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Farm-to-table cuisine, secret rooms and a disclaimer or two

Eating in. All-inclusive resorts have never held much appeal for us; we’d rather venture out to find interesting places for cocktails and food. Therefore, even when we saw that Ladera has inclusive options, we didn’t choose one. Next time, however, we might do differently. Dasheene, the resort’s restaurant, serves some of the best food on the island, and each night we were there, visitors from other places arrived for drinks and dinner. Much of the fare is local, and we could have happily been occupied with each day’s fresh catch.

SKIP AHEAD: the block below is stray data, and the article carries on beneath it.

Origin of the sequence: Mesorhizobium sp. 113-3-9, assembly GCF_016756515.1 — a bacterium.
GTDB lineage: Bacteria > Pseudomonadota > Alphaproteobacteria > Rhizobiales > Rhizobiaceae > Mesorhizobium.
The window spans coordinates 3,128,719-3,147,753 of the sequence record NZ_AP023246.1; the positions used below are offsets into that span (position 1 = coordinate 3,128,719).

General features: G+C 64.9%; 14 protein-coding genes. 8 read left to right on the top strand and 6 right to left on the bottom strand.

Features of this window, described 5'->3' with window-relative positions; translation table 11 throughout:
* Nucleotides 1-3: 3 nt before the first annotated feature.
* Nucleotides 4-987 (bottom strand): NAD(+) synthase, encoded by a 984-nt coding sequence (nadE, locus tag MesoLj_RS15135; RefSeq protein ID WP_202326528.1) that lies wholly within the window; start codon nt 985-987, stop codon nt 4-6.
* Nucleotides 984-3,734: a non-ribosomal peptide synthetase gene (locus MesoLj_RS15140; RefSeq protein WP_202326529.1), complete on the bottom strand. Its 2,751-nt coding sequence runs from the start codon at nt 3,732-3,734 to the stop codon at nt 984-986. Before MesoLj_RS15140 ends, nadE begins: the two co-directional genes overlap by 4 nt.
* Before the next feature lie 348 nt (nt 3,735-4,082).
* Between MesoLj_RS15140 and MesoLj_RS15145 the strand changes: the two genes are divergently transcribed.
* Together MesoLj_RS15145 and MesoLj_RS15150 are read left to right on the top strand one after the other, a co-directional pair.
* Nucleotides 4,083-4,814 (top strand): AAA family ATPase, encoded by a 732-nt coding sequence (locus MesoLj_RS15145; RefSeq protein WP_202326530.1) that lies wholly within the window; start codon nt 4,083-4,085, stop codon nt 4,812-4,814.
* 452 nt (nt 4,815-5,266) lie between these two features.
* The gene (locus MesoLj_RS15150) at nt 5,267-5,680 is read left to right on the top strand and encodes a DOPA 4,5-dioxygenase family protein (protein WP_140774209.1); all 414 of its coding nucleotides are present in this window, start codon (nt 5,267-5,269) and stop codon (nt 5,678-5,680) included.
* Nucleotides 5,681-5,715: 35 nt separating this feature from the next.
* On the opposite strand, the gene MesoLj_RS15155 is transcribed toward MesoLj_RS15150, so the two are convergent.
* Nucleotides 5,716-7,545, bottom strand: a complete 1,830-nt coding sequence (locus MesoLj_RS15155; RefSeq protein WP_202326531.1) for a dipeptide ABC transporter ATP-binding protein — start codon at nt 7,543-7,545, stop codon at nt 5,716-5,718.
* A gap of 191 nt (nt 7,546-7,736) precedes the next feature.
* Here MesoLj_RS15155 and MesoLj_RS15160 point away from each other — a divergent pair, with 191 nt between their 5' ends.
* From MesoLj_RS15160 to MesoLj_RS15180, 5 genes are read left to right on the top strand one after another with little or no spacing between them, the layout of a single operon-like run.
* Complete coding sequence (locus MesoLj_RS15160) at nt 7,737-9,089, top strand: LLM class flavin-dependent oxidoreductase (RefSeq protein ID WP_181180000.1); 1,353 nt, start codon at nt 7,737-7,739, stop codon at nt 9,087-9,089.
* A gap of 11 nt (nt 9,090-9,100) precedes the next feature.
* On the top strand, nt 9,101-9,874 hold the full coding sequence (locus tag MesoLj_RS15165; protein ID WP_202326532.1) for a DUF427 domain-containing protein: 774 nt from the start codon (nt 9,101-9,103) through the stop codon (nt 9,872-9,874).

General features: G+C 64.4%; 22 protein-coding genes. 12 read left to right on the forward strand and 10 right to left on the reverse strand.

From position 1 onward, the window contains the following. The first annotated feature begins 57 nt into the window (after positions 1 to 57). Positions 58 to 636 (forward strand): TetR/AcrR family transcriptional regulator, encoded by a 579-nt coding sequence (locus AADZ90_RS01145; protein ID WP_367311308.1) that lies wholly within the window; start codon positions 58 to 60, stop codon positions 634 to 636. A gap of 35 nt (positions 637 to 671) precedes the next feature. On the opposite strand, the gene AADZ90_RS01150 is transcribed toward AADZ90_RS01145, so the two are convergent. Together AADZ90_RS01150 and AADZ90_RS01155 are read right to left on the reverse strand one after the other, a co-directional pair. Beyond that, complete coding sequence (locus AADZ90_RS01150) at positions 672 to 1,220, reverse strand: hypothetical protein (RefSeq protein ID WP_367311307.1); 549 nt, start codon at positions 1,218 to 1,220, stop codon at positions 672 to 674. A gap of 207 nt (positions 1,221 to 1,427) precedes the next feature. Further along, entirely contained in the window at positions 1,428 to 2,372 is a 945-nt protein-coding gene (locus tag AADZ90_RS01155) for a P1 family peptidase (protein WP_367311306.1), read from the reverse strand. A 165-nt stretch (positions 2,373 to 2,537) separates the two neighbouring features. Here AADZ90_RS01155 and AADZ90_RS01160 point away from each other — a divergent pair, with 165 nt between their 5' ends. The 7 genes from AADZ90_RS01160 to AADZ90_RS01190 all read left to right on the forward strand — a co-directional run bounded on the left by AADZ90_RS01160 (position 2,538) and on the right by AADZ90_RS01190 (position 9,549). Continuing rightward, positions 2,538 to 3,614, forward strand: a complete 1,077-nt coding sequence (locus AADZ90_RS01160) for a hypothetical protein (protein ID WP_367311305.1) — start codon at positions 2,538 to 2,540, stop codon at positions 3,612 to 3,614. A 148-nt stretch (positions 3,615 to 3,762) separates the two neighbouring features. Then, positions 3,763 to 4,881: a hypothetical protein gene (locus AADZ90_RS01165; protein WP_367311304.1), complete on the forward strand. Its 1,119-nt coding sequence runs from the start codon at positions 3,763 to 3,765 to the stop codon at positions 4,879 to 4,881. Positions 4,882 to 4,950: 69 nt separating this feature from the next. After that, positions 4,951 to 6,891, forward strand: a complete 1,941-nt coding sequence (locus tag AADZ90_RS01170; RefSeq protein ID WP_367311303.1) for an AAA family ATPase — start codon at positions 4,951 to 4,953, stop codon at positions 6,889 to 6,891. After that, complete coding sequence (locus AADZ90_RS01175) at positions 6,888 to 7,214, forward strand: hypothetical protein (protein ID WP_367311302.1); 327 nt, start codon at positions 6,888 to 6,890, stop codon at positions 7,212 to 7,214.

Perfect for two, room for five. Two days into our stay, we discovered that a few doors we thought were housekeeping closets actually disguised another bedroom and full bath. Apparently Ladera isn’t just for couples. This extra en-suite was on top of another small, single bedroom that we joked would be the place one of us would sleep when we got tired of spending all day together. The locked rooms lent an air of mystery to the place, almost as if we were guests in an old mansion that was only partially used.